Indian Herbs and Yoga Protect Your Heart
Ayurvedic medicine mirrored modern treatments thousands of years ago
Posted August 18, 2009
Atherosclerosis and coronary heart diseases were rare in India up to the early twentieth century. However, the Bhagwad Gita describes the virtues of healthy lifestyle in prevention of ill-health, advising that people who combine a balanced diet, regular physical activity, regular hours of work and sleep, and maintain equanimity and balance in thoughts and action, are safe from infirmity. Current recommendations for prevention of vascular diseases also include a balanced diet, regular physical activity, smoking cessation, and stress management.
Ayurveda focuses on use of pulse to refine the diagnosis of heart diseases. The pulse quality may indicate which of 3 doshas (humors) is involved and, therefore, suggest the most effective dietary, herbal and lifestyle therapies. For example, the pulse may be smooth like a swan (kapha), choppy or bumpy like a frog (pitta), or thin, wiry, and irregular like a snake’s movements (vata). If kapha dominates the pulse, dietary changes that stress fat- and cholesterol-reducing foods may prove effective. If vata dominates, stress-reducing lifestyle changes are in order. Considering modern life, both will most likely be involved.
Many Indian herbal products improve heart conditions. Among them are anti-cholesterol foods: garlic; guggul (Commiphora mukul), a sap similar to myrrh; amla (Emblica officinalis), a powerful rejuvenator, antioxidant and diuretic; arjuna, a respected heart tonic; fenugreek, which reduces triglycerides and treats hypoglycemia; and basil, an anti-inflammatory adaptogen (stress-reducer). Ginger is recommended for digestion and ashwagandha for energy, vitality and muscle strength. They hold great promise for prevention and treatment of atherosclerosis and coronary heart disease.
A large number of Ayurvedic preparations for the heart, such as Abana pills (also known as HeartCare) made by Himalaya Drug Company, contain all of these herbs. They are considered valuable tonics because they support health in many ways. Guggul capsules are used to reduce cholesterol, fat, and tumors. Amla is recommended for beauty issues such as hair loss, wrinkles, and obesity as well as for reducing excess acidity and cholesterol. Ashwagandha (also known as winter cherry or Indian ginseng) is used for weakness, fatigue, poor memory and low immunity to illness. It supports adrenal health and sexuality. These tonics can be used by many people with confidence. They are available in capsules in many health foods stores. The herbal powder can be added ½ tsp per cup of water once or twice daily. For the best results, check with an herbal specialist.
Ayurveda also teaches us that improving lifestyle and reducing stress can improve heart function. Yoga has become popular as a means of maintaining optimum wellness. Manchanda et. al., in India studied influence of yoga and comprehensive lifestyle intervention in patients with coronary artery disease. In a prospective randomized controlled trial 42 patients were enrolled, 21 as controls and 21 in yoga intervention group. Lifestyle changes were smoking cessation, regular walking, diet control and yoga exercises included health rejuvenating exercises, breathing exercises, yogic postures for stretch relaxation, relaxation, meditation, and reflection and contemplation. After one year of follow-up there was a significant decrease in weight, total cholesterol, LDL cholesterol and triglycerides. Progression of coronary atherosclerosis in these patients with severe coronary artery disease was evaluated by serial coronary angiograms. Coronary arteriography repeated at one year showed that significantly more lesions regressed in the yoga group as compared to controls (20% vs. 2%), and fewer lesions progressed (5% vs. 37%). Yoga group subjects also required less revascularization procedures.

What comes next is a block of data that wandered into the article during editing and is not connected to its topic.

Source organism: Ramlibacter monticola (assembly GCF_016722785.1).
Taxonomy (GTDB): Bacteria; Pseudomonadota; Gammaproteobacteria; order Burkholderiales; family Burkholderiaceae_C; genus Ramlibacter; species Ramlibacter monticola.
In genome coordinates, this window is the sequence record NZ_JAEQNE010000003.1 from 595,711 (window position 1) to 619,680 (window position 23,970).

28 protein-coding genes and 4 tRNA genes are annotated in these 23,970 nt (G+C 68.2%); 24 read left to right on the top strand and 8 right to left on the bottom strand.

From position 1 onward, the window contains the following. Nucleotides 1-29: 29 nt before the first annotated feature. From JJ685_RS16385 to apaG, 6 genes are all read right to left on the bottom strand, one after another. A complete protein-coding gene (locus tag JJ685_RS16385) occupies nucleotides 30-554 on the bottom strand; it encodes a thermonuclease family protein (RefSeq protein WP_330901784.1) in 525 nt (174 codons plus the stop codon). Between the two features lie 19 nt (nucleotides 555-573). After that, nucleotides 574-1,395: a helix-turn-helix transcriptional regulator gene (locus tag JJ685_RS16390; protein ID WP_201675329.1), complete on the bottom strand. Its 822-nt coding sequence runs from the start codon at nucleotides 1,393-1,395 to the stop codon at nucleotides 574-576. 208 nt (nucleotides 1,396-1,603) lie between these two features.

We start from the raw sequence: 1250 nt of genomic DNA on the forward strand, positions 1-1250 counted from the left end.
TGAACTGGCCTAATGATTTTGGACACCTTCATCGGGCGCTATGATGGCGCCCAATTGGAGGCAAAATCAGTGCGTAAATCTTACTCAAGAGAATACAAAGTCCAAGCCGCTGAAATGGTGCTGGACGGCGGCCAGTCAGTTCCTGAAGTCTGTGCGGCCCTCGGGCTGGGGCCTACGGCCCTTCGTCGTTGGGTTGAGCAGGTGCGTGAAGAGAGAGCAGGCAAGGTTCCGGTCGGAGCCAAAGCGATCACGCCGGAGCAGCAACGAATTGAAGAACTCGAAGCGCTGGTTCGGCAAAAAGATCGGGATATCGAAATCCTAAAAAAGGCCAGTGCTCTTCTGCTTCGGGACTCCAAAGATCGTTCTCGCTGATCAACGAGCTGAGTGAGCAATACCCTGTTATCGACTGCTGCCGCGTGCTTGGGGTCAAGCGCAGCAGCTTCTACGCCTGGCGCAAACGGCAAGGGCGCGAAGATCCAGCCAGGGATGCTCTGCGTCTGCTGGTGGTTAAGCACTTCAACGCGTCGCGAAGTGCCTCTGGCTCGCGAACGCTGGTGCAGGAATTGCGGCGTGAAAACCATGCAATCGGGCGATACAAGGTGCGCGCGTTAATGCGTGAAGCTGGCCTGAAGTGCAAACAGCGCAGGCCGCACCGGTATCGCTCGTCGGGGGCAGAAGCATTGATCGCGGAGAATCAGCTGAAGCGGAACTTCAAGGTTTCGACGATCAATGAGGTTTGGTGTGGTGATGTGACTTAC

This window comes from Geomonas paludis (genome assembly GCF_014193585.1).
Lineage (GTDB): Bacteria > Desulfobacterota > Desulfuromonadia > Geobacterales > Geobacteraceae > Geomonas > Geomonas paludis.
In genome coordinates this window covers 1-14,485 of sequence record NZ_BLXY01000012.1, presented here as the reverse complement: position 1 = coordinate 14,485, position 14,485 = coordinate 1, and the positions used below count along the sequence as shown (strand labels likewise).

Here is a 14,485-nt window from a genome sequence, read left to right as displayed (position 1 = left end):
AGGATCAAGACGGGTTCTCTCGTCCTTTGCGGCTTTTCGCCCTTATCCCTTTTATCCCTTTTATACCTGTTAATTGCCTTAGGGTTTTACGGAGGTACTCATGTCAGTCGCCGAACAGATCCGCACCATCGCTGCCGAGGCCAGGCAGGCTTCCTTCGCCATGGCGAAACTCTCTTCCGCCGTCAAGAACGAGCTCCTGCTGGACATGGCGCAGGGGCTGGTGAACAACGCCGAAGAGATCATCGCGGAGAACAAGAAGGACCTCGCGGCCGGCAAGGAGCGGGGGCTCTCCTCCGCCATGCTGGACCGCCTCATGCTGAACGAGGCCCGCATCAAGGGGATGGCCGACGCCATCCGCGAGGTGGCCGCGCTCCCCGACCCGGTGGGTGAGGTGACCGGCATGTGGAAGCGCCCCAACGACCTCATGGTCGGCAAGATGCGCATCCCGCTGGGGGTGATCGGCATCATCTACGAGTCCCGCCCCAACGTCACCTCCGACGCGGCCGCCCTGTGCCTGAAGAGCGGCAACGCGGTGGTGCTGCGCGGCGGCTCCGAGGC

Many yoga postures and breathing practices improve heart health because they tense and relax the body, improve breathing, and relax the mind. Among them are Kapalabhati breathing—a pranayama technique you can do sitting in your chair. Kapalabhati requires that you breathe in rapid succession while consciously controlling the movements of the diaphragm. This exercises the entire respiratory system forcing higher oxygen absorption in a short time. It ensures richer blood to reach cardiovascular muscles regardless of its quantity, thus removing the major heart complaint.
Other useful yoga poses best done with the guidance of a good teacher are the Warrior Pose and Triangle Pose. See www.asianhealthsecrets.com for the article "Yoga and Your Heart" for further instruction and detailed video guidance.
Letha Hadady, alternative health expert and author, leads walking tours of Asian food and herb markets through New York Open Center. She is the author of many personal transformation books, including Feed Your Tiger: The Asian Diet Secret for Permanent Weight Loss and Vibrant Health. She is widely acknowledged as a top expert on natural health and beauty. Her website is AsianHealthSecrets.com.